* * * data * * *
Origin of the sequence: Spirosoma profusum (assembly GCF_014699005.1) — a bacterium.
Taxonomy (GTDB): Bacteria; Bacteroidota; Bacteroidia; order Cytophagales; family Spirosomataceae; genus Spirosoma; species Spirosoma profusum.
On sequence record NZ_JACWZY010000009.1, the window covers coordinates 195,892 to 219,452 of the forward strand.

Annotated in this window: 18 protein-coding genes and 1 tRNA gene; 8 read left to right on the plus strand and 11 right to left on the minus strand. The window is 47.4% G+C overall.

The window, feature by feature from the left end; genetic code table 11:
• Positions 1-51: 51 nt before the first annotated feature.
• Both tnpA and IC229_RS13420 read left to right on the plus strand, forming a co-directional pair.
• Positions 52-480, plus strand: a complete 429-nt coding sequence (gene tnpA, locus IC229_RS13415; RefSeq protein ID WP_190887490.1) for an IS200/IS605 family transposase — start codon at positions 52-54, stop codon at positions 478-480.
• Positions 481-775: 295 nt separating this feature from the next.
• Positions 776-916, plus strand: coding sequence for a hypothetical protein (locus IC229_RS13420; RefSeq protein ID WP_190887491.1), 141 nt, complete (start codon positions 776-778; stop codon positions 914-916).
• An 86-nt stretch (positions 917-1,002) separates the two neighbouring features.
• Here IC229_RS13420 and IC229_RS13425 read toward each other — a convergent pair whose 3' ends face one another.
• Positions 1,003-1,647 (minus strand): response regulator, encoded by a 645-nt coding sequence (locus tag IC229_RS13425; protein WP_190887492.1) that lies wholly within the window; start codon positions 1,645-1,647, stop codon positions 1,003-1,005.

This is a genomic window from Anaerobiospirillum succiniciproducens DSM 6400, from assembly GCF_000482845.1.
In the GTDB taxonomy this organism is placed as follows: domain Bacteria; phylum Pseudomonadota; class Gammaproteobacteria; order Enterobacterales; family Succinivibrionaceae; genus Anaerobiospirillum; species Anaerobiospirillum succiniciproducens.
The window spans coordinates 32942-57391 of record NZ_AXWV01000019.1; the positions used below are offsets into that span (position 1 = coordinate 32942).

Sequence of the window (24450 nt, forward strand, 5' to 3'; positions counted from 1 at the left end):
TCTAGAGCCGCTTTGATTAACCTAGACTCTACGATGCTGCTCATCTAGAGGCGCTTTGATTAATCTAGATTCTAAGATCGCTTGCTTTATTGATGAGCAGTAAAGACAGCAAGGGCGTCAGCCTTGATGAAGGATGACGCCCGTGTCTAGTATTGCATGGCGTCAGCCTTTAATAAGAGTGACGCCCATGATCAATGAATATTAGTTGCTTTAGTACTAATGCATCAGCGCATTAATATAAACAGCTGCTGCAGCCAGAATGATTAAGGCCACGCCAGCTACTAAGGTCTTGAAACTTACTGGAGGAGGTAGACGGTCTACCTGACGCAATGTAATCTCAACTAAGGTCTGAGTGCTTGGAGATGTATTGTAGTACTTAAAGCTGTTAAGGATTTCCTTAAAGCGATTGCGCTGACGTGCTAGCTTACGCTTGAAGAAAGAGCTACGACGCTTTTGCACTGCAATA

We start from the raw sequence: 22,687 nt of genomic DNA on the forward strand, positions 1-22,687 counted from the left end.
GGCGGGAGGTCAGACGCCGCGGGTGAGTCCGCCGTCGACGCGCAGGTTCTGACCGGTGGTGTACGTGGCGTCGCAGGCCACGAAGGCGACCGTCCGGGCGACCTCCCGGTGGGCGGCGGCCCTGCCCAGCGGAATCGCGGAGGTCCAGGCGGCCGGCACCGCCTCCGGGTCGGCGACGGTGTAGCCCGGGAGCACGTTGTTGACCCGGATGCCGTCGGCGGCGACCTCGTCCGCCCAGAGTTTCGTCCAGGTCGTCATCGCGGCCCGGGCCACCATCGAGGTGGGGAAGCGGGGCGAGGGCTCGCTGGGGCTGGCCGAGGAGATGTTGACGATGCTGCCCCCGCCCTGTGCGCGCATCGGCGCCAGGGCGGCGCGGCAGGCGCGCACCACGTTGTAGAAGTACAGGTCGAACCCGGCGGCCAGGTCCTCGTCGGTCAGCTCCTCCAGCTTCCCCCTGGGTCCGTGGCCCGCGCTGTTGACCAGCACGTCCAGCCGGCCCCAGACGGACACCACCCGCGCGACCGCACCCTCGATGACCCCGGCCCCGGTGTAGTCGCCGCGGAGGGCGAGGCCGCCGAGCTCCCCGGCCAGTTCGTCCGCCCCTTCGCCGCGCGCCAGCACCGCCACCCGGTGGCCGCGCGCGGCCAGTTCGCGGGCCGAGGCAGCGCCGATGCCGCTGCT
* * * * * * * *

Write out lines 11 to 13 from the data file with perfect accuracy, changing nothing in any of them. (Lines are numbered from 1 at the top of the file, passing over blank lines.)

• An 86-nt stretch (positions 917-1,002) separates the two neighbouring features.
• Here IC229_RS13420 and IC229_RS13425 read toward each other — a convergent pair whose 3' ends face one another.
• Positions 1,003-1,647 (minus strand): response regulator, encoded by a 645-nt coding sequence (locus tag IC229_RS13425; protein WP_190887492.1) that lies wholly within the window; start codon positions 1,645-1,647, stop codon positions 1,003-1,005.